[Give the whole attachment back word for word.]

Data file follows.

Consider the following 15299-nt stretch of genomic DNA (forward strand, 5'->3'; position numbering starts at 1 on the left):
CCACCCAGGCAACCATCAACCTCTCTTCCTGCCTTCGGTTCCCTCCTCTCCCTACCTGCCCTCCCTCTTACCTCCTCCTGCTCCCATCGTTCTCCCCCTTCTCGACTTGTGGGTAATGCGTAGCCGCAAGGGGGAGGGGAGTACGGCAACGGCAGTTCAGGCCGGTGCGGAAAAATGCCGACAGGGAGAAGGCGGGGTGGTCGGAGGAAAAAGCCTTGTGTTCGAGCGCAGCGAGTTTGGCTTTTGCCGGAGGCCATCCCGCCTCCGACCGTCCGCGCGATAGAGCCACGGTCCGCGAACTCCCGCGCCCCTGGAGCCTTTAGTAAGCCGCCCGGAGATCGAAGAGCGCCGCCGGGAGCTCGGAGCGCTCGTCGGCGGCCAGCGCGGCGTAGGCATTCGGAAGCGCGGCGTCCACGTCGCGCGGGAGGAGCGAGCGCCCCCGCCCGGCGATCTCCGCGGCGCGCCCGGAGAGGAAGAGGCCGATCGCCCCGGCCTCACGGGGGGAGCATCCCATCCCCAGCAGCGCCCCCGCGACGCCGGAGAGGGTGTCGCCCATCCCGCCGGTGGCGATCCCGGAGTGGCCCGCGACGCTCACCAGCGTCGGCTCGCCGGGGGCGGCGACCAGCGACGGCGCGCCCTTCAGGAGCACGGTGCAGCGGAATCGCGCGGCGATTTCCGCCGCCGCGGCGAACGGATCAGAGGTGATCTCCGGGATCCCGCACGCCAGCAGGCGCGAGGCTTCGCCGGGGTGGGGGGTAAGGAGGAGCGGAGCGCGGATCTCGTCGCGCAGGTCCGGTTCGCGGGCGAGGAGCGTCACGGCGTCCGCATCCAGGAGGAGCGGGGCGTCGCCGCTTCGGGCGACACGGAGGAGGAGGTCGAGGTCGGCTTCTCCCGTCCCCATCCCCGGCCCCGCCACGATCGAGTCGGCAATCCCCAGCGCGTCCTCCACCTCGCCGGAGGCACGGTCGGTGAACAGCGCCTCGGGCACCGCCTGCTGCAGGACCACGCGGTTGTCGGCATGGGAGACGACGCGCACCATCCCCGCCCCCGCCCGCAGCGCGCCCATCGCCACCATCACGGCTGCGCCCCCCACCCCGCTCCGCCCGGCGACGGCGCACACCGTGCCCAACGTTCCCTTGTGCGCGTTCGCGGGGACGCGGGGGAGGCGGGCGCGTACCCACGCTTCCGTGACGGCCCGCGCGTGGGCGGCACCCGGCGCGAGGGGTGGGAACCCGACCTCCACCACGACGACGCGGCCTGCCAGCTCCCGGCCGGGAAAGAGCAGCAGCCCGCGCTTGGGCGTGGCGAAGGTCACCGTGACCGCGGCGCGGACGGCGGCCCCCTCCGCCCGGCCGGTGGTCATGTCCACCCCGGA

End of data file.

Consider the following 15299-nt stretch of genomic DNA (forward strand, 5'->3'; position numbering starts at 1 on the left):
CCACCCAGGCAACCATCAACCTCTCTTCCTGCCTTCGGTTCCCTCCTCTCCCTACCTGCCCTCCCTCTTACCTCCTCCTGCTCCCATCGTTCTCCCCCTTCTCGACTTGTGGGTAATGCGTAGCCGCAAGGGGGAGGGGAGTACGGCAACGGCAGTTCAGGCCGGTGCGGAAAAATGCCGACAGGGAGAAGGCGGGGTGGTCGGAGGAAAAAGCCTTGTGTTCGAGCGCAGCGAGTTTGGCTTTTGCCGGAGGCCATCCCGCCTCCGACCGTCCGCGCGATAGAGCCACGGTCCGCGAACTCCCGCGCCCCTGGAGCCTTTAGTAAGCCGCCCGGAGATCGAAGAGCGCCGCCGGGAGCTCGGAGCGCTCGTCGGCGGCCAGCGCGGCGTAGGCATTCGGAAGCGCGGCGTCCACGTCGCGCGGGAGGAGCGAGCGCCCCCGCCCGGCGATCTCCGCGGCGCGCCCGGAGAGGAAGAGGCCGATCGCCCCGGCCTCACGGGGGGAGCATCCCATCCCCAGCAGCGCCCCCGCGACGCCGGAGAGGGTGTCGCCCATCCCGCCGGTGGCGATCCCGGAGTGGCCCGCGACGCTCACCAGCGTCGGCTCGCCGGGGGCGGCGACCAGCGACGGCGCGCCCTTCAGGAGCACGGTGCAGCGGAATCGCGCGGCGATTTCCGCCGCCGCGGCGAACGGATCAGAGGTGATCTCCGGGATCCCGCACGCCAGCAGGCGCGAGGCTTCGCCGGGGTGGGGGGTAAGGAGGAGCGGAGCGCGGATCTCGTCGCGCAGGTCCGGTTCGCGGGCGAGGAGCGTCACGGCGTCCGCATCCAGGAGGAGCGGGGCGTCGCCGCTTCGGGCGACACGGAGGAGGAGGTCGAGGTCGGCTTCTCCCGTCCCCATCCCCGGCCCCGCCACGATCGAGTCGGCAATCCCCAGCGCGTCCTCCACCTCGCCGGAGGCACGGTCGGTGAACAGCGCCTCGGGCACCGCCTGCTGCAGGACCACGCGGTTGTCGGCATGGGAGACGACGCGCACCATCCCCGCCCCCGCCCGCAGCGCGCCCATCGCCACCATCACGGCTGCGCCCCCCACCCCGCTCCGCCCGGCGACGGCGCACACCGTGCCCAACGTTCCCTTGTGCGCGTTCGCGGGGACGCGGGGGAGGCGGGCGCGTACCCACGCTTCCGTGACGGCCCGCGCGTGGGCGGCACCCGGCGCGAGGGGTGGGAACCCGACCTCCACCACGACGACGCGGCCTGCCAGCTCCCGGCCGGGAAAGAGCAGCAGCCCGCGCTTGGGCGTGGCGAAGGTCACCGTGACCGCGGCGCGGACGGCGGCCCCCTCCGCCCGGCCGGTGGTCATGTCCACCCCGGA